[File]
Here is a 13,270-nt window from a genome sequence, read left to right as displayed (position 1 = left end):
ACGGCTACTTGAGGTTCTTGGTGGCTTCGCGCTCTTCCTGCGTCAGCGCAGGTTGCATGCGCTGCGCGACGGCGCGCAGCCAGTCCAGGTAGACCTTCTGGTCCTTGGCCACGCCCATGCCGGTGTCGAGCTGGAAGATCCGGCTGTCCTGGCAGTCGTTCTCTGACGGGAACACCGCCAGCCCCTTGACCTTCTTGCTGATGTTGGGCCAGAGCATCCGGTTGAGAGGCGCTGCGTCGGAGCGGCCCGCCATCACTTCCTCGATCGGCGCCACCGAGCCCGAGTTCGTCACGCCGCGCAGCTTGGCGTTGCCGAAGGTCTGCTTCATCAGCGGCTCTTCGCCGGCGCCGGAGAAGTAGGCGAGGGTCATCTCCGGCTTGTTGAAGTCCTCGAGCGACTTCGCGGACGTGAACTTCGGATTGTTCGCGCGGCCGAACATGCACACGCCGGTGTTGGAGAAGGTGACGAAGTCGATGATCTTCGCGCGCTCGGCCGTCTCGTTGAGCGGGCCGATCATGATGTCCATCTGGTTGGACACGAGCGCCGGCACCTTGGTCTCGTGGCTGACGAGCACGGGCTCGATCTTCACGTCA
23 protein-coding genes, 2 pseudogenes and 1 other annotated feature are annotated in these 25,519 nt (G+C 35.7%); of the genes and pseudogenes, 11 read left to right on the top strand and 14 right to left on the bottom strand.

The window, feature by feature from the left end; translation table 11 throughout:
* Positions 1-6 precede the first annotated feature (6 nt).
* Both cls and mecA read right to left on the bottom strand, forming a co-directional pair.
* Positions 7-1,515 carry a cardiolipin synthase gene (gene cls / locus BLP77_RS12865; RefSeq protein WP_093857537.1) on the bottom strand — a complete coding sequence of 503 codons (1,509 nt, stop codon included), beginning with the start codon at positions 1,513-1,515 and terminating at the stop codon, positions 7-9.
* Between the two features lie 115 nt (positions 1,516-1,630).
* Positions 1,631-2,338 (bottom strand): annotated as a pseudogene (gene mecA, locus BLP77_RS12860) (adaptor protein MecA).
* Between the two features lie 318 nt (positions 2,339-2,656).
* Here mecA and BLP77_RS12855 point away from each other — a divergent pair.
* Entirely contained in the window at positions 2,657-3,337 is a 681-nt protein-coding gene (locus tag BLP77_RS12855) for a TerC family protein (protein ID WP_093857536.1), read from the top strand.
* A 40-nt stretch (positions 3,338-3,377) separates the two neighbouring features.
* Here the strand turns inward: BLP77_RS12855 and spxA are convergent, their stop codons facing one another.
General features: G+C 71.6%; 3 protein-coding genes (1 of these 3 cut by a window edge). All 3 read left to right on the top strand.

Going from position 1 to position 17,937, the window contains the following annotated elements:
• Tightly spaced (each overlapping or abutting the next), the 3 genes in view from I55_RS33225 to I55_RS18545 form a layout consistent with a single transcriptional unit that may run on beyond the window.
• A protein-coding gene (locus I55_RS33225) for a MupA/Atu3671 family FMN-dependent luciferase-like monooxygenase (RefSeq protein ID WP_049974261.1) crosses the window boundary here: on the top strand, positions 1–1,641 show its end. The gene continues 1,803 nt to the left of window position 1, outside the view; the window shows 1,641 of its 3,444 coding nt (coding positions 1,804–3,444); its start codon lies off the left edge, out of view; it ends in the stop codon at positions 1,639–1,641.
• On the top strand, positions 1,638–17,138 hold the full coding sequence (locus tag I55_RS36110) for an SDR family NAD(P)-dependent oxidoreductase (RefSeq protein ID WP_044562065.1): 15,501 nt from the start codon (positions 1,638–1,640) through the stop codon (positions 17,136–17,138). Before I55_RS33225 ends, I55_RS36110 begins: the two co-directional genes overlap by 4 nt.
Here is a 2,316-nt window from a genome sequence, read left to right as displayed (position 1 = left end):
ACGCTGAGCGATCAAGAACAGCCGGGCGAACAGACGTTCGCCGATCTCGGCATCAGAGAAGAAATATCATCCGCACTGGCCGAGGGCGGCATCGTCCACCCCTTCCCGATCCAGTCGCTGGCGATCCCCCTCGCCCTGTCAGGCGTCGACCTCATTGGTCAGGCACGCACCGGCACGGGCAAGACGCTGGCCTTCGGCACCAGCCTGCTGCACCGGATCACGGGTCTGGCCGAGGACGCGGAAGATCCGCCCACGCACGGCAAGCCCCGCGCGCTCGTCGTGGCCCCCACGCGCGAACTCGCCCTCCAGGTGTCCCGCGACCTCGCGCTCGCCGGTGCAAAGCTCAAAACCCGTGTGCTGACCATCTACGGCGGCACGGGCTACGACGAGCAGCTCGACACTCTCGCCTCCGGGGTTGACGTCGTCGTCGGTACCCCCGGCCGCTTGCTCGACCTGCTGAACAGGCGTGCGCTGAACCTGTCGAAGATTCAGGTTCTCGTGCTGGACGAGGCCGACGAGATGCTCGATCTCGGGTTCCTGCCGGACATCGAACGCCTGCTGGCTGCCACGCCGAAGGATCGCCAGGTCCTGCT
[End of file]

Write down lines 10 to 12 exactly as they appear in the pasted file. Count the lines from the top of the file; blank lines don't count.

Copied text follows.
* Between the two features lie 318 nt (positions 2,339-2,656).
* Here mecA and BLP77_RS12855 point away from each other — a divergent pair.
* Entirely contained in the window at positions 2,657-3,337 is a 681-nt protein-coding gene (locus tag BLP77_RS12855) for a TerC family protein (protein ID WP_093857536.1), read from the top strand.